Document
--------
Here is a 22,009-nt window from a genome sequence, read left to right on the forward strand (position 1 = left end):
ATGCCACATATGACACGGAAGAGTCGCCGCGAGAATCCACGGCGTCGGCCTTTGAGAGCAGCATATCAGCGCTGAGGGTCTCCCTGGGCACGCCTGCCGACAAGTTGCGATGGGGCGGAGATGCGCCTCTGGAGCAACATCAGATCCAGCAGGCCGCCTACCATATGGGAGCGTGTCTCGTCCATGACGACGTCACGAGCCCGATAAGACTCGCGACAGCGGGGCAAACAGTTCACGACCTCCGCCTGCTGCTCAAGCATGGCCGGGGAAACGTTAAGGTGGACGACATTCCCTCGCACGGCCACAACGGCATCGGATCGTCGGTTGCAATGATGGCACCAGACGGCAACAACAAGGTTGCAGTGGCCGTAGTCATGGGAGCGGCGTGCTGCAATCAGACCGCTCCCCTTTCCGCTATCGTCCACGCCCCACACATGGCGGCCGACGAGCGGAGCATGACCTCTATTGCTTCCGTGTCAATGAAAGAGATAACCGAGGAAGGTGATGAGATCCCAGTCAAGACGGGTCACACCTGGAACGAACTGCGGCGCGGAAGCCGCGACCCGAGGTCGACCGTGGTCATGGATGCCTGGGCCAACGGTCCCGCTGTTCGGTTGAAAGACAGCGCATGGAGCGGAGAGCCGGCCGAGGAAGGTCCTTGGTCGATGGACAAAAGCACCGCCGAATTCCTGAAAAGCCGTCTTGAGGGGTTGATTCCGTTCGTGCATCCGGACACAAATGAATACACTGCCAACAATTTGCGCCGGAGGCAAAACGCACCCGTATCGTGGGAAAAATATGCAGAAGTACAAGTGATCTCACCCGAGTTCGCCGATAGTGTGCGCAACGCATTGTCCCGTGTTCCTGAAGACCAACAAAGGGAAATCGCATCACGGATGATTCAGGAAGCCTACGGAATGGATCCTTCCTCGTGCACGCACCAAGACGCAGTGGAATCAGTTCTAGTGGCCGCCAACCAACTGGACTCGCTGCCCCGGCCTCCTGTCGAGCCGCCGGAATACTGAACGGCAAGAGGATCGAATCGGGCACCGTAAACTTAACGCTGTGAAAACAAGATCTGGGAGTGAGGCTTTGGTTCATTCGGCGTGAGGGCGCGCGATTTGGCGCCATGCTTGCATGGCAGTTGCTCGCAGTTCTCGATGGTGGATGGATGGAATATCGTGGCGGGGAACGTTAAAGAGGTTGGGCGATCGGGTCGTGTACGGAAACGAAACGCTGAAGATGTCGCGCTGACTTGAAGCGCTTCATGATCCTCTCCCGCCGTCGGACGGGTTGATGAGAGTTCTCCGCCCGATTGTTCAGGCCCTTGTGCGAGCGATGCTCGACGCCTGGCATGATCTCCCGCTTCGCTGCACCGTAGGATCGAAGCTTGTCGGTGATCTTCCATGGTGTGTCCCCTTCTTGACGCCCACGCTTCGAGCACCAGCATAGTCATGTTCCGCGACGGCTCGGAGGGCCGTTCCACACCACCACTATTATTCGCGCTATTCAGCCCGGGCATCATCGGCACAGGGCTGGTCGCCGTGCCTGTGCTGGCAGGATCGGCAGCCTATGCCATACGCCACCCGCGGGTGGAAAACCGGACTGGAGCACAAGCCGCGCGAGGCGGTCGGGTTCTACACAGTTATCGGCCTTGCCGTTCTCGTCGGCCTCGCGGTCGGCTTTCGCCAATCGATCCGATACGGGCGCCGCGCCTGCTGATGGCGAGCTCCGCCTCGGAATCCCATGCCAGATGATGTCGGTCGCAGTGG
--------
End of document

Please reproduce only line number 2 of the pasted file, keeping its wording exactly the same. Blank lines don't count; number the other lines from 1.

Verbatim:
ATGCCACATATGACACGGAAGAGTCGCCGCGAGAATCCACGGCGTCGGCCTTTGAGAGCAGCATATCAGCGCTGAGGGTCTCCCTGGGCACGCCTGCCGACAAGTTGCGATGGGGCGGAGATGCGCCTCTGGAGCAACATCAGATCCAGCAGGCCGCCTACCATATGGGAGCGTGTCTCGTCCATGACGACGTCACGAGCCCGATAAGACTCGCGACAGCGGGGCAAACAGTTCACGACCTCCGCCTGCTGCTCAAGCATGGCCGGGGAAACGTTAAGGTGGACGACATTCCCTCGCACGGCCACAACGGCATCGGATCGTCGGTTGCAATGATGGCACCAGACGGCAACAACAAGGTTGCAGTGGCCGTAGTCATGGGAGCGGCGTGCTGCAATCAGACCGCTCCCCTTTCCGCTATCGTCCACGCCCCACACATGGCGGCCGACGAGCGGAGCATGACCTCTATTGCTTCCGTGTCAATGAAAGAGATAACCGAGGAAGGTGATGAGATCCCAGTCAAGACGGGTCACACCTGGAACGAACTGCGGCGCGGAAGCCGCGACCCGAGGTCGACCGTGGTCATGGATGCCTGGGCCAACGGTCCCGCTGTTCGGTTGAAAGACAGCGCATGGAGCGGAGAGCCGGCCGAGGAAGGTCCTTGGTCGATGGACAAAAGCACCGCCGAATTCCTGAAAAGCCGTCTTGAGGGGTTGATTCCGTTCGTGCATCCGGACACAAATGAATACACTGCCAACAATTTGCGCCGGAGGCAAAACGCACCCGTATCGTGGGAAAAATATGCAGAAGTACAAGTGATCTCACCCGAGTTCGCCGATAGTGTGCGCAACGCATTGTCCCGTGTTCCTGAAGACCAACAAAGGGAAATCGCATCACGGATGATTCAGGAAGCCTACGGAATGGATCCTTCCTCGTGCACGCACCAAGACGCAGTGGAATCAGTTCTAGTGGCCGCCAACCAACTGGACTCGCTGCCCCGGCCTCCTGTCGAGCCGCCGGAATACTGAACGGCAAGAGGATCGAATCGGGCACCGTAAACTTAACGCTGTGAAAACAAGATCTGGGAGTGAGGCTTTGGTTCATTCGGCGTGAGGGCGCGCGATTTGGCGCCATGCTTGCATGGCAGTTGCTCGCAGTTCTCGATGGTGGATGGATGGAATATCGTGGCGGGGAACGTTAAAGAGGTTGGGCGATCGGGTCGTGTACGGAAACGAAACGCTGAAGATGTCGCGCTGACTTGAAGCGCTTCATGATCCTCTCCCGCCGTCGGACGGGTTGATGAGAGTTCTCCGCCCGATTGTTCAGGCCCTTGTGCGAGCGATGCTCGACGCCTGGCATGATCTCCCGCTTCGCTGCACCGTAGGATCGAAGCTTGTCGGTGATCTTCCATGGTGTGTCCCCTTCTTGACGCCCACGCTTCGAGCACCAGCATAGTCATGTTCCGCGACGGCTCGGAGGGCCGTTCCACACCACCACTATTATTCGCGCTATTCAGCCCGGGCATCATCGGCACAGGGCTGGTCGCCGTGCCTGTGCTGGCAGGATCGGCAGCCTATGCCATACGCCACCCGCGGGTGGAAAACCGGACTGGAGCACAAGCCGCGCGAGGCGGTCGGGTTCTACACAGTTATCGGCCTTGCCGTTCTCGTCGGCCTCGCGGTCGGCTTTCGCCAATCGATCCGATACGGGCGCCGCGCCTGCTGATGGCGAGCTCCGCCTCGGAATCCCATGCCAGATGATGTCGGTCGCAGTGG